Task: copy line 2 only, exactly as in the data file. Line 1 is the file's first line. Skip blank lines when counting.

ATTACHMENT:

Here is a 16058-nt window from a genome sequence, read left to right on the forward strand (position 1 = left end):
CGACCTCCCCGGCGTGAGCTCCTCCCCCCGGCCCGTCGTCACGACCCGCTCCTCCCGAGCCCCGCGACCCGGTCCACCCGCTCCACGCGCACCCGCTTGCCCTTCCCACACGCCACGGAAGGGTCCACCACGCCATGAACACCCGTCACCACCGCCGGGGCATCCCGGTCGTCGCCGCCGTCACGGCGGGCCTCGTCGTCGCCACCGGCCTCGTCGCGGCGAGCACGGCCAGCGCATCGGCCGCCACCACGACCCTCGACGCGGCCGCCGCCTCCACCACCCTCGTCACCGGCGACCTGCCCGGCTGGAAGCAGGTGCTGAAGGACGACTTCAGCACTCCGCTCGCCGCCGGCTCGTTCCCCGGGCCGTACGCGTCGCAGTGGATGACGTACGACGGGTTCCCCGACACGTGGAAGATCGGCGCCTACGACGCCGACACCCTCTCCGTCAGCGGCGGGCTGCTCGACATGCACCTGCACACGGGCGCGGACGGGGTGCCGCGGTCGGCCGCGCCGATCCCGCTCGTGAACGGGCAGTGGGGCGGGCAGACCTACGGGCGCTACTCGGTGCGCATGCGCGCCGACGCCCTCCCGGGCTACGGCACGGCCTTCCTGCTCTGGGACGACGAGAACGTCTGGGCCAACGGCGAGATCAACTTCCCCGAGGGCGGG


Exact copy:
CGACCTCCCCGGCGTGAGCTCCTCCCCCCGGCCCGTCGTCACGACCCGCTCCTCCCGAGCCCCGCGACCCGGTCCACCCGCTCCACGCGCACCCGCTTGCCCTTCCCACACGCCACGGAAGGGTCCACCACGCCATGAACACCCGTCACCACCGCCGGGGCATCCCGGTCGTCGCCGCCGTCACGGCGGGCCTCGTCGTCGCCACCGGCCTCGTCGCGGCGAGCACGGCCAGCGCATCGGCCGCCACCACGACCCTCGACGCGGCCGCCGCCTCCACCACCCTCGTCACCGGCGACCTGCCCGGCTGGAAGCAGGTGCTGAAGGACGACTTCAGCACTCCGCTCGCCGCCGGCTCGTTCCCCGGGCCGTACGCGTCGCAGTGGATGACGTACGACGGGTTCCCCGACACGTGGAAGATCGGCGCCTACGACGCCGACACCCTCTCCGTCAGCGGCGGGCTGCTCGACATGCACCTGCACACGGGCGCGGACGGGGTGCCGCGGTCGGCCGCGCCGATCCCGCTCGTGAACGGGCAGTGGGGCGGGCAGACCTACGGGCGCTACTCGGTGCGCATGCGCGCCGACGCCCTCCCGGGCTACGGCACGGCCTTCCTGCTCTGGGACGACGAGAACGTCTGGGCCAACGGCGAGATCAACTTCCCCGAGGGCGGG